Prolotherapy Success Rates
What are the prolotherapy success rates?
I tell my patients that if they go through prolotherapy, there’s an 80 to 85% chance that they’ll get at least a 50% reduction in pain – and some people get complete pain relief.
What are some examples of injuries athletes have endured that are treated with prolotherapy?
I had a professional hockey player who had a groin injury and couldn’t play hockey for six months. Today he is fine and skating for a professional hockey team. We have tennis players with tennis elbow – chronic elbow pain which is successfully treated with prolotherapy. People with partial rotator cuff tears, football players, other athletes, they’re all been successfully treated with prolotherapy. I’ve had a strong man who had plantar fasciitis who was successfully treated with prolotherapy.
There are many different ligaments in your body that have aches and pains. One of the most common ones is a sacroiliac instability. People think that they have a disc problem, but it’s not. They have pain on the sides of the back, difficulty getting up in the morning. I treat them with prolotherapy. Pain is reduced and sometimes completely resolved.
When is prolotherapy not the best treatment?
Some people are not cured with prolotherapy – these usually are people that are smokers, have autoimmune disease or are not in general good health. But if you’re healthy and live a healthy lifestyle, prolotherapy is very successful.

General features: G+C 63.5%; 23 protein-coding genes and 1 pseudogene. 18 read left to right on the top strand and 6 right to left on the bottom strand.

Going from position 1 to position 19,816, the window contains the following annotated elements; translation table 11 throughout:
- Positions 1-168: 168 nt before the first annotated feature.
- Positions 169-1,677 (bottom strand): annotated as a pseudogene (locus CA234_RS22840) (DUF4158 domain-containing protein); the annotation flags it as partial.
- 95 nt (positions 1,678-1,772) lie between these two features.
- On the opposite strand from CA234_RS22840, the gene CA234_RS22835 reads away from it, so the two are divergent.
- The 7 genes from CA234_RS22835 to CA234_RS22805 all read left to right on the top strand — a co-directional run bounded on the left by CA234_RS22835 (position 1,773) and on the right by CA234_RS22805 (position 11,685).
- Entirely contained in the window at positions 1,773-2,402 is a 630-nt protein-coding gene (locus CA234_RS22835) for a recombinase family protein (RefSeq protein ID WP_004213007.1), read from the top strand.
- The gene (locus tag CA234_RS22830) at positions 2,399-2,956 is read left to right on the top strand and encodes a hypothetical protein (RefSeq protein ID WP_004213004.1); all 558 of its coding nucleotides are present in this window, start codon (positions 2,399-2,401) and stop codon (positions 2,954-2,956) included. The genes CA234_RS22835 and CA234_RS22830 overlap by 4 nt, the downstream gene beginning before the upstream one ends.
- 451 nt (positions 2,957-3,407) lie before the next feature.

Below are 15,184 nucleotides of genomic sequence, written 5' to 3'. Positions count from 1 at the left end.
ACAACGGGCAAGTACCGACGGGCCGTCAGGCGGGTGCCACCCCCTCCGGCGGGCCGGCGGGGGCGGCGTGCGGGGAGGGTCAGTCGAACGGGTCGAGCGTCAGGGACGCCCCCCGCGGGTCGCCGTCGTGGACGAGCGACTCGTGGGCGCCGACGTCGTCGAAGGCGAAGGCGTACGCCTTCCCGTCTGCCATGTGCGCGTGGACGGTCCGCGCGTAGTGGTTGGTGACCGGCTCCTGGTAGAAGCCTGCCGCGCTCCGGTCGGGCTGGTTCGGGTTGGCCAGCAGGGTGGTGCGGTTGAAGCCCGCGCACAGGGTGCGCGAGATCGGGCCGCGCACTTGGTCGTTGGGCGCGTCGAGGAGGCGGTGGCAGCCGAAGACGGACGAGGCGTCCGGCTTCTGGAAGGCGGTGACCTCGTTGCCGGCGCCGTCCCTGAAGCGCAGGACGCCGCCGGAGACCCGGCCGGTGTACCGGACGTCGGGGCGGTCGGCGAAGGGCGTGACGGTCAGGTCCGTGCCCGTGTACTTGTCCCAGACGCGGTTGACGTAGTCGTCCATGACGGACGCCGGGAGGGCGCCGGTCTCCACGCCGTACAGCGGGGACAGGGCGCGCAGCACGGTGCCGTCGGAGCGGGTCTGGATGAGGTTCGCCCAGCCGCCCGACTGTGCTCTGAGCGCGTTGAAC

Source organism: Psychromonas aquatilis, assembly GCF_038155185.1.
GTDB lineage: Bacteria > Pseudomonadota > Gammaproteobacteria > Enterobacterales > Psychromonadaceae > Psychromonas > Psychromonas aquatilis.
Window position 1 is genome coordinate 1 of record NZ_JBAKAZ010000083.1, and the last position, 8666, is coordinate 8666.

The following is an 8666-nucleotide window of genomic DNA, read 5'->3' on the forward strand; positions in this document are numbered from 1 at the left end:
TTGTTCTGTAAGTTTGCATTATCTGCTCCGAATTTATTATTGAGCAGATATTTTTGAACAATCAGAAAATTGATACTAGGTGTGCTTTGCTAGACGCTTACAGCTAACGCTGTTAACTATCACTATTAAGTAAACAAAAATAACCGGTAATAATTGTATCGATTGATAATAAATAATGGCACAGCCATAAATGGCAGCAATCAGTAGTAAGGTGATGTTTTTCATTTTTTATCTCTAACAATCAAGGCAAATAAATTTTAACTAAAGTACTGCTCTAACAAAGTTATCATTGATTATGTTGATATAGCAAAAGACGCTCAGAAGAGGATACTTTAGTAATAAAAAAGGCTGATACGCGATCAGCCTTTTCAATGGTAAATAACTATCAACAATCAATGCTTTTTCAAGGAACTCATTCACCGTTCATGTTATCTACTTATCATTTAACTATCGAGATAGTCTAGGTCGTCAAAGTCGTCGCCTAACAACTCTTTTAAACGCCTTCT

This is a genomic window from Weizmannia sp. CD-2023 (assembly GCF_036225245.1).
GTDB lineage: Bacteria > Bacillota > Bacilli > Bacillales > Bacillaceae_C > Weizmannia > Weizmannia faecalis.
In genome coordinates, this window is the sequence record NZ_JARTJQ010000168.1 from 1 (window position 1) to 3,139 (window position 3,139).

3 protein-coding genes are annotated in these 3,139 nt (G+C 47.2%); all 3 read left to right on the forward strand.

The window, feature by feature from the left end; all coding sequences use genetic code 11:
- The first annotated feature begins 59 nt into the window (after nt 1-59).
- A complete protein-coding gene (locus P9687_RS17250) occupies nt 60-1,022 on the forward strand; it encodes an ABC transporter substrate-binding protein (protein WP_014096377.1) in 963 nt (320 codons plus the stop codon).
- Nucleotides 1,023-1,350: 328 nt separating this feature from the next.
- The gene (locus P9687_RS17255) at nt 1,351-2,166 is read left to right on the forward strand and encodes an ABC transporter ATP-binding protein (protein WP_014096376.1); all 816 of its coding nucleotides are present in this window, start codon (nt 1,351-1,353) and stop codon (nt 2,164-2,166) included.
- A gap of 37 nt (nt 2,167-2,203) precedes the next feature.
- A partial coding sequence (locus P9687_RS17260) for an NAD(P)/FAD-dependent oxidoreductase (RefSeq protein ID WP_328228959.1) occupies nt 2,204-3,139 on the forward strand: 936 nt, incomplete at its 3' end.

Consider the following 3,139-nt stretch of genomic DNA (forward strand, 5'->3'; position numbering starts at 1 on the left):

I have to ask, do the injections hurt and how many are required?
Yes I’m sorry to say that injections do hurt, but only for short period of time. I use a solution of 50% dextrose with some lidocaine, so approximately 3 to 4 minutes after the injection the pain goes away. A couple of hours later when this wears off, you will have increased pain and it may last for a day or two, but then that will subside.
Depending on the patient, usually I give one injection each week for 3 to 5 weeks. Then I wait 6 to 8 weeks to see if we’ve caused the tissue to repair – and the pain should go away, if not completely, at least by 80 or 90%.
Treatment depends on the area that I have to inject. If you have a large area site, say like in the sacroiliac area, I may have to do three or four injections that day to cover the whole area. But usually injections are spread out one each week for 3 to 5 weeks. If you miss a week because you happen to be out of town, it’s not a problem. As long as we keep the inflammatory reaction going, eventually the tissue is going to heal and your pain will go away.